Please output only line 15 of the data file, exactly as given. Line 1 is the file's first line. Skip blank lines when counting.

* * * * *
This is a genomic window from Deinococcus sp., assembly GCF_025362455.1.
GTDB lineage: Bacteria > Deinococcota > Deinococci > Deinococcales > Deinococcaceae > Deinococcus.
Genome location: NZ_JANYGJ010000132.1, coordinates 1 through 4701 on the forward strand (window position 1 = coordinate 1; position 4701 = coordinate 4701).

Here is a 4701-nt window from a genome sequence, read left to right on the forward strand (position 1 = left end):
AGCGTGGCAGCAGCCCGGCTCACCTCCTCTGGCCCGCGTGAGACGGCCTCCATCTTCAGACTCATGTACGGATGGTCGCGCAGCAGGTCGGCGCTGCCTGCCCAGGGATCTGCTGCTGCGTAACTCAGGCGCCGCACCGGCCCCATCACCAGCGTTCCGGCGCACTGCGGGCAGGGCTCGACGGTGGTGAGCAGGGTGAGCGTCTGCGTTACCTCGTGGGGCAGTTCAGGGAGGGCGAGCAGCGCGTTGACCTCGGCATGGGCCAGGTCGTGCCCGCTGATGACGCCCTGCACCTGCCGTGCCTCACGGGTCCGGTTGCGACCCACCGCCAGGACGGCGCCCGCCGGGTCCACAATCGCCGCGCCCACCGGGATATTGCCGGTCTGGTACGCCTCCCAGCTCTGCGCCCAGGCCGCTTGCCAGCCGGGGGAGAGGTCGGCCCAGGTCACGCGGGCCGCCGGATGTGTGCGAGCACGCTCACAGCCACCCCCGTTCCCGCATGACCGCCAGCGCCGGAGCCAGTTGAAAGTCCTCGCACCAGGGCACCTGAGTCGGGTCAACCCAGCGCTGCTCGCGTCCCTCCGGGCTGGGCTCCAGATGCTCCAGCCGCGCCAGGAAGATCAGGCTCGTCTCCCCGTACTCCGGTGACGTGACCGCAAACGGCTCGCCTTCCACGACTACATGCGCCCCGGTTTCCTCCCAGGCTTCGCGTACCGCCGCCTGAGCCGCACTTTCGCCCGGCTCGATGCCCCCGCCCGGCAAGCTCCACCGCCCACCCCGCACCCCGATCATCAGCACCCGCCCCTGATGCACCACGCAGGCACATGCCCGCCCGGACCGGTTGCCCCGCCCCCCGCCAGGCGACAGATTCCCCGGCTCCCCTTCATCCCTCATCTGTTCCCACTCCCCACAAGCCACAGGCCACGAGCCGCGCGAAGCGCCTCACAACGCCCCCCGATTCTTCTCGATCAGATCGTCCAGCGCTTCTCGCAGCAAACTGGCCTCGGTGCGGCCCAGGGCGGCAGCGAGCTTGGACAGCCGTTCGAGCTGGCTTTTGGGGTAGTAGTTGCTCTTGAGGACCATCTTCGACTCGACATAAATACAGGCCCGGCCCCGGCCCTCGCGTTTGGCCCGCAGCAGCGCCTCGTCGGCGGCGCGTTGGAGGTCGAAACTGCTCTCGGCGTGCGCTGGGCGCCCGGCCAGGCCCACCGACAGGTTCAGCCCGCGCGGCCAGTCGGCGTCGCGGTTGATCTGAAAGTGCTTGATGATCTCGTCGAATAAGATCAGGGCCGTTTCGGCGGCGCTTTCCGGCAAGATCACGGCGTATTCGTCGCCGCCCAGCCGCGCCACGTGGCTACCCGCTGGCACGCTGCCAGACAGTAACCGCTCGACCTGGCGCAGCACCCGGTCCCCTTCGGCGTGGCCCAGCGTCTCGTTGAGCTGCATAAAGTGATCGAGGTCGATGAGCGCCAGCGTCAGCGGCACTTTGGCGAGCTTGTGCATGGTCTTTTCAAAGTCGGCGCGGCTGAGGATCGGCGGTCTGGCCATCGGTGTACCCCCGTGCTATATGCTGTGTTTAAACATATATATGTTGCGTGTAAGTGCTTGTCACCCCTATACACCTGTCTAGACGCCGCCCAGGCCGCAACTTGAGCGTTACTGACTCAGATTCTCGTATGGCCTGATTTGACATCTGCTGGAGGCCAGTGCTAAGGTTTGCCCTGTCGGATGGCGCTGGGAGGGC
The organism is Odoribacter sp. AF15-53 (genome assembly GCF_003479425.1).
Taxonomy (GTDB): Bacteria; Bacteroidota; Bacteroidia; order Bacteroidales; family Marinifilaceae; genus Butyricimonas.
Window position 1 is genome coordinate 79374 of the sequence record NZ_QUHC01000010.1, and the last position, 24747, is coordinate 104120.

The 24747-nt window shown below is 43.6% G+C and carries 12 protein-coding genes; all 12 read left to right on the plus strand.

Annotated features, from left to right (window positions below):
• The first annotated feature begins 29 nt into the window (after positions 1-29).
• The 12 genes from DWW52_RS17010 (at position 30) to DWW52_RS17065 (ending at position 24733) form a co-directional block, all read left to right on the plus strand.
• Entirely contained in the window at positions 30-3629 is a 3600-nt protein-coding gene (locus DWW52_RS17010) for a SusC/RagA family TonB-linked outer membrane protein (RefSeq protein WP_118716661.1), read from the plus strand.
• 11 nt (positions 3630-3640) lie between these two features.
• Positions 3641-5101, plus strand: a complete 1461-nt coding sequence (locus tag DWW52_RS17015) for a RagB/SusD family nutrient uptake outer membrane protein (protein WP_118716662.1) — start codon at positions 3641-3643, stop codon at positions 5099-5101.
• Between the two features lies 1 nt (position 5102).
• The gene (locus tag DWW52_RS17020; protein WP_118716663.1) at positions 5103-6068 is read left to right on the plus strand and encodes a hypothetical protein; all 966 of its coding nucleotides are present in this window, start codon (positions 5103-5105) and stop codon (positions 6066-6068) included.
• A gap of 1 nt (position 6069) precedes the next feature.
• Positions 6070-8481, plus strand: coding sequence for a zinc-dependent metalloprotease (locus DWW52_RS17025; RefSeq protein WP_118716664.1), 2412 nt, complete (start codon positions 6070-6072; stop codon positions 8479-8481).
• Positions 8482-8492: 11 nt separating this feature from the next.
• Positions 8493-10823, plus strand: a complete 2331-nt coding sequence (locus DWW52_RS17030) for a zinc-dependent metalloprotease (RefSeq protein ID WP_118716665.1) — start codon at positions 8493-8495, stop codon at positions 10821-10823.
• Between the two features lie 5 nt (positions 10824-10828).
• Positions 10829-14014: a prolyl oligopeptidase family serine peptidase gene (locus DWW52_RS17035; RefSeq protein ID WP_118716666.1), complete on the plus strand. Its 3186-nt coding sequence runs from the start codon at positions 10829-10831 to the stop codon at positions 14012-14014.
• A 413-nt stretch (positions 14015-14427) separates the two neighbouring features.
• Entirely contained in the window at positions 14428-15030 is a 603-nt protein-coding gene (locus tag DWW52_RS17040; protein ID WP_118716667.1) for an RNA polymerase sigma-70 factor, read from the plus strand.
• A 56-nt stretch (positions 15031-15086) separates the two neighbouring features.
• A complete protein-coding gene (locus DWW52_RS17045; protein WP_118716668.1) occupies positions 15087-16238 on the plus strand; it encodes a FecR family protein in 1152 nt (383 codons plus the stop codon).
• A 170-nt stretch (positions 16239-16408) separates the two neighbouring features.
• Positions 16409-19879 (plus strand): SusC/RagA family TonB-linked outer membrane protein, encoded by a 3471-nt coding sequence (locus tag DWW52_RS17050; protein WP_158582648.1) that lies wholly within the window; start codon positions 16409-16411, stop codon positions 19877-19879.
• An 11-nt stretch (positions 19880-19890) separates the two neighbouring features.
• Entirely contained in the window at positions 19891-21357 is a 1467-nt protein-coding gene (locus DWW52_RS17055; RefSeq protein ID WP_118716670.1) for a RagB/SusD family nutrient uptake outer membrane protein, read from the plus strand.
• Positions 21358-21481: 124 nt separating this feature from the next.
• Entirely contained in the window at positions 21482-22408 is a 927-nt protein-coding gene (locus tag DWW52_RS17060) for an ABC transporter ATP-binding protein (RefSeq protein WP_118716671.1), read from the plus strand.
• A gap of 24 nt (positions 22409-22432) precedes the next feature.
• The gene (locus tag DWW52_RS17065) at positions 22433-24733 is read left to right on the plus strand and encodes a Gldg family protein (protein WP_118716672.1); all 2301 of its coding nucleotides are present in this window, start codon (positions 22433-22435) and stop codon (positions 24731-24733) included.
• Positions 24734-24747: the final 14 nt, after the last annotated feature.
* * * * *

• Positions 3641-5101, plus strand: a complete 1461-nt coding sequence (locus tag DWW52_RS17015) for a RagB/SusD family nutrient uptake outer membrane protein (protein WP_118716662.1) — start codon at positions 3641-3643, stop codon at positions 5099-5101.